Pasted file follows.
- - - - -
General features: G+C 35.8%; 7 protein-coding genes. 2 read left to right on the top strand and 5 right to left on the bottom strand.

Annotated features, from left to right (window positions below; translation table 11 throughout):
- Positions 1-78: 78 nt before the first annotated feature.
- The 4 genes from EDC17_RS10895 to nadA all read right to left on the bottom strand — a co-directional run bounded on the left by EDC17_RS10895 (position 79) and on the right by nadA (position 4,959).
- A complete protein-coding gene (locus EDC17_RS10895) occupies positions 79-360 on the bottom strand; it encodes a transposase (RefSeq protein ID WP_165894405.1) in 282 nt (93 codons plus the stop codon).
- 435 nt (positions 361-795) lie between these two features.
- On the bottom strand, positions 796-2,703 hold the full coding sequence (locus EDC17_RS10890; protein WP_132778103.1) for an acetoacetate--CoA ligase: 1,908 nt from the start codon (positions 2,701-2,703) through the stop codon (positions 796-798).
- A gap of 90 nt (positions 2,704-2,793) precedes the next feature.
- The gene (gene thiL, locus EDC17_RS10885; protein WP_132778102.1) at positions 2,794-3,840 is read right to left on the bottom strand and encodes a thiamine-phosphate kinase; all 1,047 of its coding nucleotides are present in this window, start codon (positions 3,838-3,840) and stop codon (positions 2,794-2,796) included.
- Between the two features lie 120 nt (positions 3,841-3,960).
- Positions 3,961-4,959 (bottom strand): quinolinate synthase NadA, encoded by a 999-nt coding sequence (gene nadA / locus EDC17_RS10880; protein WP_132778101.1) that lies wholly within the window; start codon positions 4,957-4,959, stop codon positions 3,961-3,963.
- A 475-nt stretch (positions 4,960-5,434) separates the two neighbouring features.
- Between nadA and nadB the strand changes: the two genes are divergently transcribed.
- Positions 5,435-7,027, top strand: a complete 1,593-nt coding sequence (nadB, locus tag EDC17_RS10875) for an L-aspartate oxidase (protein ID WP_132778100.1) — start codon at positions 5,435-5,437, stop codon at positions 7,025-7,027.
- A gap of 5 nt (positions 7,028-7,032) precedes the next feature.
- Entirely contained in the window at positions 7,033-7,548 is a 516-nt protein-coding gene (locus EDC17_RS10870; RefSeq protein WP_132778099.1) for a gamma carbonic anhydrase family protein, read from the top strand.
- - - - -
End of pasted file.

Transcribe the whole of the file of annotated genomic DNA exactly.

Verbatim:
General features: G+C 35.8%; 7 protein-coding genes. 2 read left to right on the top strand and 5 right to left on the bottom strand.

Annotated features, from left to right (window positions below; translation table 11 throughout):
- Positions 1-78: 78 nt before the first annotated feature.
- The 4 genes from EDC17_RS10895 to nadA all read right to left on the bottom strand — a co-directional run bounded on the left by EDC17_RS10895 (position 79) and on the right by nadA (position 4,959).
- A complete protein-coding gene (locus EDC17_RS10895) occupies positions 79-360 on the bottom strand; it encodes a transposase (RefSeq protein ID WP_165894405.1) in 282 nt (93 codons plus the stop codon).
- 435 nt (positions 361-795) lie between these two features.
- On the bottom strand, positions 796-2,703 hold the full coding sequence (locus EDC17_RS10890; protein WP_132778103.1) for an acetoacetate--CoA ligase: 1,908 nt from the start codon (positions 2,701-2,703) through the stop codon (positions 796-798).
- A gap of 90 nt (positions 2,704-2,793) precedes the next feature.
- The gene (gene thiL, locus EDC17_RS10885; protein WP_132778102.1) at positions 2,794-3,840 is read right to left on the bottom strand and encodes a thiamine-phosphate kinase; all 1,047 of its coding nucleotides are present in this window, start codon (positions 3,838-3,840) and stop codon (positions 2,794-2,796) included.
- Between the two features lie 120 nt (positions 3,841-3,960).
- Positions 3,961-4,959 (bottom strand): quinolinate synthase NadA, encoded by a 999-nt coding sequence (gene nadA / locus EDC17_RS10880; protein WP_132778101.1) that lies wholly within the window; start codon positions 4,957-4,959, stop codon positions 3,961-3,963.
- A 475-nt stretch (positions 4,960-5,434) separates the two neighbouring features.
- Between nadA and nadB the strand changes: the two genes are divergently transcribed.
- Positions 5,435-7,027, top strand: a complete 1,593-nt coding sequence (nadB, locus tag EDC17_RS10875) for an L-aspartate oxidase (protein ID WP_132778100.1) — start codon at positions 5,435-5,437, stop codon at positions 7,025-7,027.
- A gap of 5 nt (positions 7,028-7,032) precedes the next feature.
- Entirely contained in the window at positions 7,033-7,548 is a 516-nt protein-coding gene (locus EDC17_RS10870; RefSeq protein WP_132778099.1) for a gamma carbonic anhydrase family protein, read from the top strand.